Russia charges Google with 21.1 billion rubles ($365 million) for failing to remove prohibited content about the Ukraine-Russia war. The Moscow Times was the first to report the news about the fine. Additionally, a translated press release from the Russian communications regulator Roskomnadzor stated that YouTube didn’t remove “prohibited videos promoting extremism and terrorism” and reportedly false information about the Ukraine-Russia war it was ordered to do.
Furthermore, Roskomnadzor had threatened to fine Google back in March over its failure to remove “illegal” YouTube content. The nation’s communications regulator had said it would start the charge at 8 million rubles (~$94,675 then). Additionally, it had warned Google that the fine would increase to 20% of the company’s annual revenue if it did not follow the orders. So, the $365 million fine reflects Google’s yearly turnover in Russia.
On the other hand, Google’s Russian subsidiary filed for bankruptcy last month. However, Google Search and Maps are still available to users in the country. But, the company pulled advertising in Russia, cutting ad revenue from YouTube and other services. In addition, it suspended billing on the Play Store app and no longer accepts Cloud customers. CNET also reported that YouTube “banned videos that made light of Russia’s invasion” of Ukraine. Therefore, it is unclear whether the search giant will pay the $365 million fine. Plus, Google has not yet given any comments regarding the fine.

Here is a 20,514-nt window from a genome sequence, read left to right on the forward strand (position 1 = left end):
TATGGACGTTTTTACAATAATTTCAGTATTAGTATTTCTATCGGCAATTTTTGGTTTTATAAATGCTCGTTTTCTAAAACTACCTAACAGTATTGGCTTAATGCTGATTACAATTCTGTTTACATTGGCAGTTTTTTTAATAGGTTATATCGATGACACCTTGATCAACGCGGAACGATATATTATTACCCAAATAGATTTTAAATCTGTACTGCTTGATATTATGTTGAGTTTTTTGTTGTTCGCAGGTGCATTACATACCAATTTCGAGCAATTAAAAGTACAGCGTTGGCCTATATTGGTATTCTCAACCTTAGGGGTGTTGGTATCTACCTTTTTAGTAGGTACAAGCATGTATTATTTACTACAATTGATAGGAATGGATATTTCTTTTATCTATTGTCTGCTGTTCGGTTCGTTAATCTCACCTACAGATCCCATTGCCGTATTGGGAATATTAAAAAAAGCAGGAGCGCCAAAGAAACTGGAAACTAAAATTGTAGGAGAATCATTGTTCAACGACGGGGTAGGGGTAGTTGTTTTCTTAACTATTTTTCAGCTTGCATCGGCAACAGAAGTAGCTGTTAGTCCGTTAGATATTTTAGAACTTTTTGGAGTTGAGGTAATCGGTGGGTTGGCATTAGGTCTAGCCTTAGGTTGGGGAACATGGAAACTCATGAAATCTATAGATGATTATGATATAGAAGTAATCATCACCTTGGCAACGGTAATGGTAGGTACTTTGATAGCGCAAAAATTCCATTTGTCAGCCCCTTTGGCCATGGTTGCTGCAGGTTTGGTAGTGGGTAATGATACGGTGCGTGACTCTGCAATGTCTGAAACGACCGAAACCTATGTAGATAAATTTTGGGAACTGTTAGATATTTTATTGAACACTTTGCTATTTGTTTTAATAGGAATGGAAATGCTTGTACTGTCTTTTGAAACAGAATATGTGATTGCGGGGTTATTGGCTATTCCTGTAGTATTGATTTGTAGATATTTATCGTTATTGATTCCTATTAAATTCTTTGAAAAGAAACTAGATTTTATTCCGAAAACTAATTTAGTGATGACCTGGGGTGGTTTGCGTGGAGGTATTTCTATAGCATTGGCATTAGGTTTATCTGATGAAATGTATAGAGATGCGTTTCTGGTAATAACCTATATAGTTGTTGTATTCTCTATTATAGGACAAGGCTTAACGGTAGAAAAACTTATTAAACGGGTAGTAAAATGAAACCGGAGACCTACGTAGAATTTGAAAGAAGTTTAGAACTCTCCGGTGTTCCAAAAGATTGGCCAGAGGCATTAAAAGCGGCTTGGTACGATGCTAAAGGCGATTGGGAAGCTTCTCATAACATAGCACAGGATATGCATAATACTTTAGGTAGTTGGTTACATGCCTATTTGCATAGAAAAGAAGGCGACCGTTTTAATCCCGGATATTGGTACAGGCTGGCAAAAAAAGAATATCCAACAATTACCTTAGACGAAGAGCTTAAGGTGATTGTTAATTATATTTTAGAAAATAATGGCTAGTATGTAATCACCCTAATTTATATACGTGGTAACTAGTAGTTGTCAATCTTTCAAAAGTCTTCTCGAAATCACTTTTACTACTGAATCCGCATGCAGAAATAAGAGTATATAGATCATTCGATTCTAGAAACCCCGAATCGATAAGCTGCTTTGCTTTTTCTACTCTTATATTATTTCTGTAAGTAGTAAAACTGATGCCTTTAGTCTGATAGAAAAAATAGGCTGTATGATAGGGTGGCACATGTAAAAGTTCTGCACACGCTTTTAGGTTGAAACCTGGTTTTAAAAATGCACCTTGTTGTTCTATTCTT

Interestingly, this isn’t Russia’s first fine against Google over the war. The nation fined the search giant $100 million last December for failing to delete banned content. In addition, Russia fined Google $260,000 last month for “not localizing data within the country.”
So, theirs is an age-old feud. However, the interesting thing is that Google is not the only tech company at odds with Russia over the Ukraine invasion.
After the Ukraine invasion, Amazon and other tech companies also pulled out of the country. Additionally, Russia banned Facebook and Instagram under its extremism law. CNET reported that the “pressure campaign from Western countries and companies is meant to isolate and punish Russia economically for its bombardment of Ukraine.”